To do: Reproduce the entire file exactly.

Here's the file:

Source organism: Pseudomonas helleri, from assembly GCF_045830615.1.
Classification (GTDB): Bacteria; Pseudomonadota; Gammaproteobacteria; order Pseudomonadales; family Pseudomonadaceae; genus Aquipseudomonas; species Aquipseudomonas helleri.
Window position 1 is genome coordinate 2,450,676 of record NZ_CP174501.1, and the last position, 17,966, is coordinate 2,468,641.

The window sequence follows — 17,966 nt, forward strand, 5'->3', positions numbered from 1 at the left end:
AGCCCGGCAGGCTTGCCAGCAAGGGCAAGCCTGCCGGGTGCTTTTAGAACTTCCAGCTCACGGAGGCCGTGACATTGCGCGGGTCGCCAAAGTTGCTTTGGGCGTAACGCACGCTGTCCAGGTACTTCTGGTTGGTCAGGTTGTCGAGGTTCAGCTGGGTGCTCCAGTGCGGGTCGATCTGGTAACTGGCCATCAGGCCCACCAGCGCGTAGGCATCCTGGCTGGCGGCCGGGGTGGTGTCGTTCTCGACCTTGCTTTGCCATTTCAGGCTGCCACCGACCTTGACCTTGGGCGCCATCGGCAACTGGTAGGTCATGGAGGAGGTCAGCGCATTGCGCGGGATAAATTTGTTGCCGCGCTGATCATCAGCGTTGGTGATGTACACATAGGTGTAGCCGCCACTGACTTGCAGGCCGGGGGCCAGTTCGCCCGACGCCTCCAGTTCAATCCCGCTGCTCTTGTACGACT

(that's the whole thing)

Source organism: Pseudomonas helleri, from assembly GCF_045830615.1.
Classification (GTDB): Bacteria; Pseudomonadota; Gammaproteobacteria; order Pseudomonadales; family Pseudomonadaceae; genus Aquipseudomonas; species Aquipseudomonas helleri.
Window position 1 is genome coordinate 2,450,676 of record NZ_CP174501.1, and the last position, 17,966, is coordinate 2,468,641.

The window sequence follows — 17,966 nt, forward strand, 5'->3', positions numbered from 1 at the left end:
AGCCCGGCAGGCTTGCCAGCAAGGGCAAGCCTGCCGGGTGCTTTTAGAACTTCCAGCTCACGGAGGCCGTGACATTGCGCGGGTCGCCAAAGTTGCTTTGGGCGTAACGCACGCTGTCCAGGTACTTCTGGTTGGTCAGGTTGTCGAGGTTCAGCTGGGTGCTCCAGTGCGGGTCGATCTGGTAACTGGCCATCAGGCCCACCAGCGCGTAGGCATCCTGGCTGGCGGCCGGGGTGGTGTCGTTCTCGACCTTGCTTTGCCATTTCAGGCTGCCACCGACCTTGACCTTGGGCGCCATCGGCAACTGGTAGGTCATGGAGGAGGTCAGCGCATTGCGCGGGATAAATTTGTTGCCGCGCTGATCATCAGCGTTGGTGATGTACACATAGGTGTAGCCGCCACTGACTTGCAGGCCGGGGGCCAGTTCGCCCGACGCCTCCAGTTCAATCCCGCTGCTCTTGTACGACT